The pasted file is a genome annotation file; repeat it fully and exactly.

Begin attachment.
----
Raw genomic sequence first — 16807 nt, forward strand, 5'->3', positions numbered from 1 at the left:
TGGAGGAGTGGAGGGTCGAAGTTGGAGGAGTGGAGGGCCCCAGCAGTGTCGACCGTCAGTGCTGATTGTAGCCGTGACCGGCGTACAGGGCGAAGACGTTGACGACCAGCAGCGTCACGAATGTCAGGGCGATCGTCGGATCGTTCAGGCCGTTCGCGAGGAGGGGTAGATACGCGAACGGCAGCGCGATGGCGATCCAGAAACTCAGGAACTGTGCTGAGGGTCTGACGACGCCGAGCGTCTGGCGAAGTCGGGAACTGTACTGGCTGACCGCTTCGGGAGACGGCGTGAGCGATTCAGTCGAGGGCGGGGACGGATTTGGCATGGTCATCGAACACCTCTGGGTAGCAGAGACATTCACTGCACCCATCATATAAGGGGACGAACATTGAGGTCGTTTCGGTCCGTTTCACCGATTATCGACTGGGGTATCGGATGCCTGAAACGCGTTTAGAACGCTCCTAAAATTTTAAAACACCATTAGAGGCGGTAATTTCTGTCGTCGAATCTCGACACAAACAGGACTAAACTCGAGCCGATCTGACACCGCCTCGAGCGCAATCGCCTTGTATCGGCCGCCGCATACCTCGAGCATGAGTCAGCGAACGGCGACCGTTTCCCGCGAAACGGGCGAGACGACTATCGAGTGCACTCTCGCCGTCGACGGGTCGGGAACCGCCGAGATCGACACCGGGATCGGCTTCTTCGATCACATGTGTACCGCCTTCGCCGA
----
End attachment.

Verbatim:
Raw genomic sequence first — 16807 nt, forward strand, 5'->3', positions numbered from 1 at the left:
TGGAGGAGTGGAGGGTCGAAGTTGGAGGAGTGGAGGGCCCCAGCAGTGTCGACCGTCAGTGCTGATTGTAGCCGTGACCGGCGTACAGGGCGAAGACGTTGACGACCAGCAGCGTCACGAATGTCAGGGCGATCGTCGGATCGTTCAGGCCGTTCGCGAGGAGGGGTAGATACGCGAACGGCAGCGCGATGGCGATCCAGAAACTCAGGAACTGTGCTGAGGGTCTGACGACGCCGAGCGTCTGGCGAAGTCGGGAACTGTACTGGCTGACCGCTTCGGGAGACGGCGTGAGCGATTCAGTCGAGGGCGGGGACGGATTTGGCATGGTCATCGAACACCTCTGGGTAGCAGAGACATTCACTGCACCCATCATATAAGGGGACGAACATTGAGGTCGTTTCGGTCCGTTTCACCGATTATCGACTGGGGTATCGGATGCCTGAAACGCGTTTAGAACGCTCCTAAAATTTTAAAACACCATTAGAGGCGGTAATTTCTGTCGTCGAATCTCGACACAAACAGGACTAAACTCGAGCCGATCTGACACCGCCTCGAGCGCAATCGCCTTGTATCGGCCGCCGCATACCTCGAGCATGAGTCAGCGAACGGCGACCGTTTCCCGCGAAACGGGCGAGACGACTATCGAGTGCACTCTCGCCGTCGACGGGTCGGGAACCGCCGAGATCGACACCGGGATCGGCTTCTTCGATCACATGTGTACCGCCTTCGCCGA